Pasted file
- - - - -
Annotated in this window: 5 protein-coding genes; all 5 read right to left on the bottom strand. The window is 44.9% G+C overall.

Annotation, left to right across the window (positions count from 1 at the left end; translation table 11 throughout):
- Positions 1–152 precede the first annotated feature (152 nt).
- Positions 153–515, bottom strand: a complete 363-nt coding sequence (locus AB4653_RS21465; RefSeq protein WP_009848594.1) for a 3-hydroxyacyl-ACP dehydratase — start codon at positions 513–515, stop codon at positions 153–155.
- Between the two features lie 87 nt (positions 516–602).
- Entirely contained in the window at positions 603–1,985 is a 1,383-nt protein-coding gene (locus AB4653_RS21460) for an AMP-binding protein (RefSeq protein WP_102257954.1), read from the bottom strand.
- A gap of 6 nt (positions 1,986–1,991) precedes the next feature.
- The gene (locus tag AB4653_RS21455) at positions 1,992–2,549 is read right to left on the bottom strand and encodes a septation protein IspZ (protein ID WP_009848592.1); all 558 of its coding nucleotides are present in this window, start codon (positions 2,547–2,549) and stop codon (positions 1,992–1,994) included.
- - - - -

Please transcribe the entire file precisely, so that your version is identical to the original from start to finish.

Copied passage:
Annotated in this window: 5 protein-coding genes; all 5 read right to left on the bottom strand. The window is 44.9% G+C overall.

Annotation, left to right across the window (positions count from 1 at the left end; translation table 11 throughout):
- Positions 1–152 precede the first annotated feature (152 nt).
- Positions 153–515, bottom strand: a complete 363-nt coding sequence (locus AB4653_RS21465; RefSeq protein WP_009848594.1) for a 3-hydroxyacyl-ACP dehydratase — start codon at positions 513–515, stop codon at positions 153–155.
- Between the two features lie 87 nt (positions 516–602).
- Entirely contained in the window at positions 603–1,985 is a 1,383-nt protein-coding gene (locus AB4653_RS21460) for an AMP-binding protein (RefSeq protein WP_102257954.1), read from the bottom strand.
- A gap of 6 nt (positions 1,986–1,991) precedes the next feature.
- The gene (locus tag AB4653_RS21455) at positions 1,992–2,549 is read right to left on the bottom strand and encodes a septation protein IspZ (protein ID WP_009848592.1); all 558 of its coding nucleotides are present in this window, start codon (positions 2,547–2,549) and stop codon (positions 1,992–1,994) included.